[L]et’s follow a raindrop from the Pacific Ocean to Saltair Sally’s strand of hair. When water evaporates from the ocean, the heavier molecules containing deuterium and tritium and oxygen-18 do not evaporate as readily and are left behind in greater numbers. As droplets gather into clouds and eventually fall as rain, the heavier molecules fall first. This means rainwater in regions closer to oceans and large lakes is isotopically enriched compared with regions farther inland. Isotope levels are again fractionated in drinking water depending on whether it is drawn from wells or reservoirs (lighter isotopes more easily evaporate from the surface of reservoirs). Currently, scientists are busily creating maps of various isotopes’ distributions to assist investigators.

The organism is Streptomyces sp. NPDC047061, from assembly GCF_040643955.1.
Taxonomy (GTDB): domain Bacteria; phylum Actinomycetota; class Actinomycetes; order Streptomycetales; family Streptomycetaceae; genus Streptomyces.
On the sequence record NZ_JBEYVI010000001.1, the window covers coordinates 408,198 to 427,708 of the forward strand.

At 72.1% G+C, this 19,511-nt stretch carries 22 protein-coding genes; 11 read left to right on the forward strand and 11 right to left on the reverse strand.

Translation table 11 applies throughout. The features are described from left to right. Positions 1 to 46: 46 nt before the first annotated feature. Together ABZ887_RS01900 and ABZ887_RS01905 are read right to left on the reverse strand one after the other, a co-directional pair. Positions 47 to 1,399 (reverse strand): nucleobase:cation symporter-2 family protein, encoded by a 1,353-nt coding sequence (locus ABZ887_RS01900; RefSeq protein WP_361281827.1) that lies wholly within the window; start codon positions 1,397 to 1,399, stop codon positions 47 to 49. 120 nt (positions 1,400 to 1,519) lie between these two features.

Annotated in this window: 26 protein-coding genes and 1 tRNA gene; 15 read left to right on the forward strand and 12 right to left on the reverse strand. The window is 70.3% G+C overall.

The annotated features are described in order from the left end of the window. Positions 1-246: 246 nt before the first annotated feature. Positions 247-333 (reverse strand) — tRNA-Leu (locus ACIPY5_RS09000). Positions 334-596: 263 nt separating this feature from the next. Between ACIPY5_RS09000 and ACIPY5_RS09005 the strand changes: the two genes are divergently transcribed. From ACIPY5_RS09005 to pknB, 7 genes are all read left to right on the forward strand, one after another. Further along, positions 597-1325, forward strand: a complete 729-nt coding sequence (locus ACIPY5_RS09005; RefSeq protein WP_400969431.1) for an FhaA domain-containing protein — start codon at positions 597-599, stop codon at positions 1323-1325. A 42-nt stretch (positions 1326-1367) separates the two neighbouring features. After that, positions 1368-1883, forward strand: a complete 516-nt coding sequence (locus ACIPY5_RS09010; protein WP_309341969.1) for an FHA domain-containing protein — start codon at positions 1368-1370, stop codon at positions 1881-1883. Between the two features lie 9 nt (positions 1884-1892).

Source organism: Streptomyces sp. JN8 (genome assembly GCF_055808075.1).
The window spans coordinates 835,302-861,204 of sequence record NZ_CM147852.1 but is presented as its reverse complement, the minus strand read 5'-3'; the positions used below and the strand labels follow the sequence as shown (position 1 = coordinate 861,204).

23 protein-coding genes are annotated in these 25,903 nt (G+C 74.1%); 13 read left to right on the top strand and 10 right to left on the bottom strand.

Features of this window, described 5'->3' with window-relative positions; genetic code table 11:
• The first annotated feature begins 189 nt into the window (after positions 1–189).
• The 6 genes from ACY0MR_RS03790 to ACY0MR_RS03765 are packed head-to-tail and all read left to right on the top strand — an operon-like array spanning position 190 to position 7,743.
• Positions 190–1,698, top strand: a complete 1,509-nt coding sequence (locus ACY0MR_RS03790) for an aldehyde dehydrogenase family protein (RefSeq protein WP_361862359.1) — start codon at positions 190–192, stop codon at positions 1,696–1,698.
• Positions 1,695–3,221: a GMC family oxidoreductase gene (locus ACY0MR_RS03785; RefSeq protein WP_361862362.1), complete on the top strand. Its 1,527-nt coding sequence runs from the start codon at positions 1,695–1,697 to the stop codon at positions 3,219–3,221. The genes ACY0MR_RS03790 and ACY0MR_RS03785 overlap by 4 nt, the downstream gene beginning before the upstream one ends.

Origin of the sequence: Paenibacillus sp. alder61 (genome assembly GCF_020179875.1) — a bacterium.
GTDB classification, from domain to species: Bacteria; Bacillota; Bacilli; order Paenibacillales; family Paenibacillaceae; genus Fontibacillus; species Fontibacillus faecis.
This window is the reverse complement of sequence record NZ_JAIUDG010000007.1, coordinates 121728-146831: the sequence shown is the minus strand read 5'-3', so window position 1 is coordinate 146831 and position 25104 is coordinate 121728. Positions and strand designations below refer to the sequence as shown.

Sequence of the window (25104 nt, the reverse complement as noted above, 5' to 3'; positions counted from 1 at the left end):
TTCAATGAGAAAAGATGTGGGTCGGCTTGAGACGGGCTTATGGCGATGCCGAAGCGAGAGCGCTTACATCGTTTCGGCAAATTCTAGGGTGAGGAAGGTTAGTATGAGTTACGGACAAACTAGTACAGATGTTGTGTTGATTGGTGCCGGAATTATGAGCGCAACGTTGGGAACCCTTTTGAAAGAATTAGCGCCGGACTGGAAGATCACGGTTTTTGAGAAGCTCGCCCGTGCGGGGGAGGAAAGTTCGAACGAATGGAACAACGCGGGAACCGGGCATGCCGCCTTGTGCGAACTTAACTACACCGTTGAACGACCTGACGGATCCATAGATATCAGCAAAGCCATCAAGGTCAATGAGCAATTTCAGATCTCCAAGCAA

If Saltair Sally had been in Salt Lake City in the weeks preceding her death, the hair closest to her scalp would reflect the isotopic signature of Salt Lake City’s local water supply. If she had been in, say, Seattle instead, her hair’s isotopic composition would be different, giving investigators a valuable clue.